A)Lectures, Workshops, Movies
Session 1: The International Military Tribunal in Nuremberg 1945-46 – Birthplace of International Criminal Law
Session 2: How are mass atrocities committed?
Session 3: Functioning of the different International/National Criminal Courts after Nuremberg
Session 4: The permanent International Criminal Court
Session 5: Prevention of atrocity crimes
Session 6: Coming to terms with the past
Prof. Dapo Akande Co-Director of the Oxford Institute for Ethics, Law and Armed Conflict
Prof. Heiner Bielefeldt UN-Special Rapporteur on Freedom of Religion or Belief
Dr. Anna Kaminsky Managing Director of the Federal Foundation for the Reappraisal of the SED dictatorship
Peter Kremer former Chief of Appeals, OTP, ICTY
Prof. Sabine Michalowski University of Essex
Prof. Christoph Safferling Friedrich-Alexander University Erlangen-Nuremberg
Beth Van Schaack Stanford Law School
Judge Wolfgang Schomburg former Judge at ICTR and ICTY
Simon de Smet Legal Officer in the Trial Division, ICC
Prof. Alex Whiting Harvard Law School
B)Nuremberg Moot Court 2015
The Nuremberg Moot Court represents a simulated process in front of the "International Criminal Court". International Students of Law deal with a fictitious case in the area of International Criminal Law. The unique location of the Nuremberg Palace of Justice allows the students to practice their legal skills in a place where modern history was made. It was here that Nazi authorities were tried for war crimes at the end of World War II, and it was here that the precedent for future legal practice of international criminal justice was established. The Nuremberg Trials became the most famous international military tribunal in history, resulting in the so-called Nuremberg Principles, guidelines determining what constitutes a war crime, which eventually led to the idea of founding the International Criminal Court.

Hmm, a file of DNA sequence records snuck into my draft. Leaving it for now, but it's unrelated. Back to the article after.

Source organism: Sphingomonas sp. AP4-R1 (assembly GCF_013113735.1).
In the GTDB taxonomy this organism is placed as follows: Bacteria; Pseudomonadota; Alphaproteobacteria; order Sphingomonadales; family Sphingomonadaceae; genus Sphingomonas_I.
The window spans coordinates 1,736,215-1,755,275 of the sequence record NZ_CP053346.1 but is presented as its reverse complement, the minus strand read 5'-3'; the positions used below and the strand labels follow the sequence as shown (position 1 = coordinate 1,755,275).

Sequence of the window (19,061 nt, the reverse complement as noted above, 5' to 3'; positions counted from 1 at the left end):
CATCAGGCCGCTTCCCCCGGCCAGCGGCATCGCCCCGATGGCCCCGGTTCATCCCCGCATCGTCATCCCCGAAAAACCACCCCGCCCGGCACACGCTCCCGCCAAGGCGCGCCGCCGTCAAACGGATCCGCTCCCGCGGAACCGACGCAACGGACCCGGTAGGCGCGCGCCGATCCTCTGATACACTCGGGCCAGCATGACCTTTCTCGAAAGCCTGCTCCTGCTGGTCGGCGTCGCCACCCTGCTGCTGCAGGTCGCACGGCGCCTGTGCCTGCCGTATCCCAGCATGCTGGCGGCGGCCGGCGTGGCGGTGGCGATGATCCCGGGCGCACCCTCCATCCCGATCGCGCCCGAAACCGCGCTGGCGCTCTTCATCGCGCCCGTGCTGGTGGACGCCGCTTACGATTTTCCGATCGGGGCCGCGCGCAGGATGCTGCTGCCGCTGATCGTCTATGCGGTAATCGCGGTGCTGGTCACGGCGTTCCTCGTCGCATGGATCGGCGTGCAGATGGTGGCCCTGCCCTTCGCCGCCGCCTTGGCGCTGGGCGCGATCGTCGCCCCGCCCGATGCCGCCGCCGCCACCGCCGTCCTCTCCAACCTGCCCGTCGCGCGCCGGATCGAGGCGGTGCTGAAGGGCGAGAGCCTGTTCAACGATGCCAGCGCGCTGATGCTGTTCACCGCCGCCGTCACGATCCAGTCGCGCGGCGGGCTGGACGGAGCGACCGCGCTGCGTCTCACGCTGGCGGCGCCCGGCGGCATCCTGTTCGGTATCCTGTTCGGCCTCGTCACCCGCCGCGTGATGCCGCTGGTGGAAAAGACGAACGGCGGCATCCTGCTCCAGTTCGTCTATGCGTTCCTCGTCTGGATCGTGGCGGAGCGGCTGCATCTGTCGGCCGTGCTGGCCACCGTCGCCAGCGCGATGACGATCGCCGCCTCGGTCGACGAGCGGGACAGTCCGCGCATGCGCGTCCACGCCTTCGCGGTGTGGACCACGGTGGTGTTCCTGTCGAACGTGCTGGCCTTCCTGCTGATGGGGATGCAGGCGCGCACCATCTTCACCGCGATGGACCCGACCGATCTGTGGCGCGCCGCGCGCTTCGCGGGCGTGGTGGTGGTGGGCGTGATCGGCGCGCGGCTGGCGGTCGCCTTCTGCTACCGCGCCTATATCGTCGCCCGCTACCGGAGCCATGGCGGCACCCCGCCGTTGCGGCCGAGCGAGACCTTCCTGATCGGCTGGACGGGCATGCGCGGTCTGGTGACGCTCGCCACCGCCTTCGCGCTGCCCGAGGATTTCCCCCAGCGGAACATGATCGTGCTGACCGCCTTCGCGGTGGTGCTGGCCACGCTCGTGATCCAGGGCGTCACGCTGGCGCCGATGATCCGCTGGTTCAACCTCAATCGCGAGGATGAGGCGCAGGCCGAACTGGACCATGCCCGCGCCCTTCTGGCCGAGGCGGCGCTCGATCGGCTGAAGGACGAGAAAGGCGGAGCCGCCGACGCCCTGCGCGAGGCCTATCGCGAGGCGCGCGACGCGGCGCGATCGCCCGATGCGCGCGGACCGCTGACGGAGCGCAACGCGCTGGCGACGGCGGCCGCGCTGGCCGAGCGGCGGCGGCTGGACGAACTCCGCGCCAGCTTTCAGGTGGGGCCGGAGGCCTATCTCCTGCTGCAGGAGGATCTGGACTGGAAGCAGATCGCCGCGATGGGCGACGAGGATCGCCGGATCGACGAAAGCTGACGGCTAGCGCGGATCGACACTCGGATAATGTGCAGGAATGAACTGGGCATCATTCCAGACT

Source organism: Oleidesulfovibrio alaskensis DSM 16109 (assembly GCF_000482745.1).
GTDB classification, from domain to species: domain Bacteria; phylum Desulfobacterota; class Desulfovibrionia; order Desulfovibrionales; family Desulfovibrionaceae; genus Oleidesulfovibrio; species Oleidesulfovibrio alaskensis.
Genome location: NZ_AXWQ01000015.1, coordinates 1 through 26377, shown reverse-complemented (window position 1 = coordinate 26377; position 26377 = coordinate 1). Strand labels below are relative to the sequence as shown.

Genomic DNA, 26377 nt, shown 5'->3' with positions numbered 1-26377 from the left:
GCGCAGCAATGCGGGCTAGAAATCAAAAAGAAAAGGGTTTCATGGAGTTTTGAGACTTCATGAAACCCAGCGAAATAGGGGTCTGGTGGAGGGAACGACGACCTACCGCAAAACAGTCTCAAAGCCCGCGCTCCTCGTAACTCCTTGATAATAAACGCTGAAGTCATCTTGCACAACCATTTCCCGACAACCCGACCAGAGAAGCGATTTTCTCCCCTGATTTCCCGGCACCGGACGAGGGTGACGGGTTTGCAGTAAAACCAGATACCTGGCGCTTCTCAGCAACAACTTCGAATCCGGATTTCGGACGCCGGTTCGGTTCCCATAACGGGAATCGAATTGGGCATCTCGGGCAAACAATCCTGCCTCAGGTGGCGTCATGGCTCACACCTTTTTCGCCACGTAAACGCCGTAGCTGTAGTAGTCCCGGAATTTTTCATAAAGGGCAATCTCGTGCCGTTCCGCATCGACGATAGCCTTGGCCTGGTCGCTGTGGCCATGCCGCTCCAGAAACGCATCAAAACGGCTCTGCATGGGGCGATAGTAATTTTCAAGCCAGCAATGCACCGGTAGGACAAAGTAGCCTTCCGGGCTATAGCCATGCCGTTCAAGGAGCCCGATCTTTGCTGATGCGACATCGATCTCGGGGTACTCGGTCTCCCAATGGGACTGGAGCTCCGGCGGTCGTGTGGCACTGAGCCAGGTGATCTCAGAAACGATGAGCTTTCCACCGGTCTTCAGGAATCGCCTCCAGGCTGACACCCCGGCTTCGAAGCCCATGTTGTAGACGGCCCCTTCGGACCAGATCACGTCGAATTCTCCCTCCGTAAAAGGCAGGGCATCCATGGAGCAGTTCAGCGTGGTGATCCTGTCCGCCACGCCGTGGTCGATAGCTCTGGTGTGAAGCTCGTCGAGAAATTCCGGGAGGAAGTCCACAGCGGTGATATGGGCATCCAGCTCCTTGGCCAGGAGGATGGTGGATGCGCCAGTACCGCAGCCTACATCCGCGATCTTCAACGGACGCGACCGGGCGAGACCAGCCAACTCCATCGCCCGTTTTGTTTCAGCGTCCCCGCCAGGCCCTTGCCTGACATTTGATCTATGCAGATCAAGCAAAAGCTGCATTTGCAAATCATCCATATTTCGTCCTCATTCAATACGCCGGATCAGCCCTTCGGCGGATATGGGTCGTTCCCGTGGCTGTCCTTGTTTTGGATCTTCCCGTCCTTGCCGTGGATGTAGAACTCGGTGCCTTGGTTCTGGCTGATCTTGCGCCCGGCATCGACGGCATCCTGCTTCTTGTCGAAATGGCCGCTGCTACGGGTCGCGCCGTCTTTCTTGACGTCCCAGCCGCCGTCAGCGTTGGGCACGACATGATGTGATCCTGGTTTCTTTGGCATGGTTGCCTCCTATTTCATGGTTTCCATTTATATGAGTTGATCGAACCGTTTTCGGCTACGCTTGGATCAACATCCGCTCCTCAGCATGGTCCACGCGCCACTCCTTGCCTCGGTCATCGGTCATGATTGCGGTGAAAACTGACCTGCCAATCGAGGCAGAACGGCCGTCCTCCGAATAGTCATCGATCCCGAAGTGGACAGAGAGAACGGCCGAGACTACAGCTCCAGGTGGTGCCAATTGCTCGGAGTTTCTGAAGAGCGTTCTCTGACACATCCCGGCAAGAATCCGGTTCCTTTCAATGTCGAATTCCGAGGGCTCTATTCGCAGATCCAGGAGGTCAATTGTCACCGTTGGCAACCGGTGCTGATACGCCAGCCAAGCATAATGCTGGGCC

C)Field Trip to the International Courts in The Hague
A common two-day field trip to the ICC, the ICTY and the STL in The Hague completes the Nuremberg Summer Academy 2015.
In an evaluation, students provide feedback on the content of the Summer Academy program as a whole as well as on the selection and organization of the field trip and guided tours. After their stay, scholarship students write a final report. The Nuremberg Moot Court is evaluated through self-observation and follow-up surveys. There are a number of indicators that measure the success of the project. In addition, the participation of external universities in the Moot Court shows their interest in establishing it permanently.
Announcement of scholarships 16/03/2015
Deadline for proposals 15/05/2015
Arrival of Students 16/07/2015
Nuremberg Summer Academy 20/07-02/08/2015
Moot Court 31/07-01/08/2015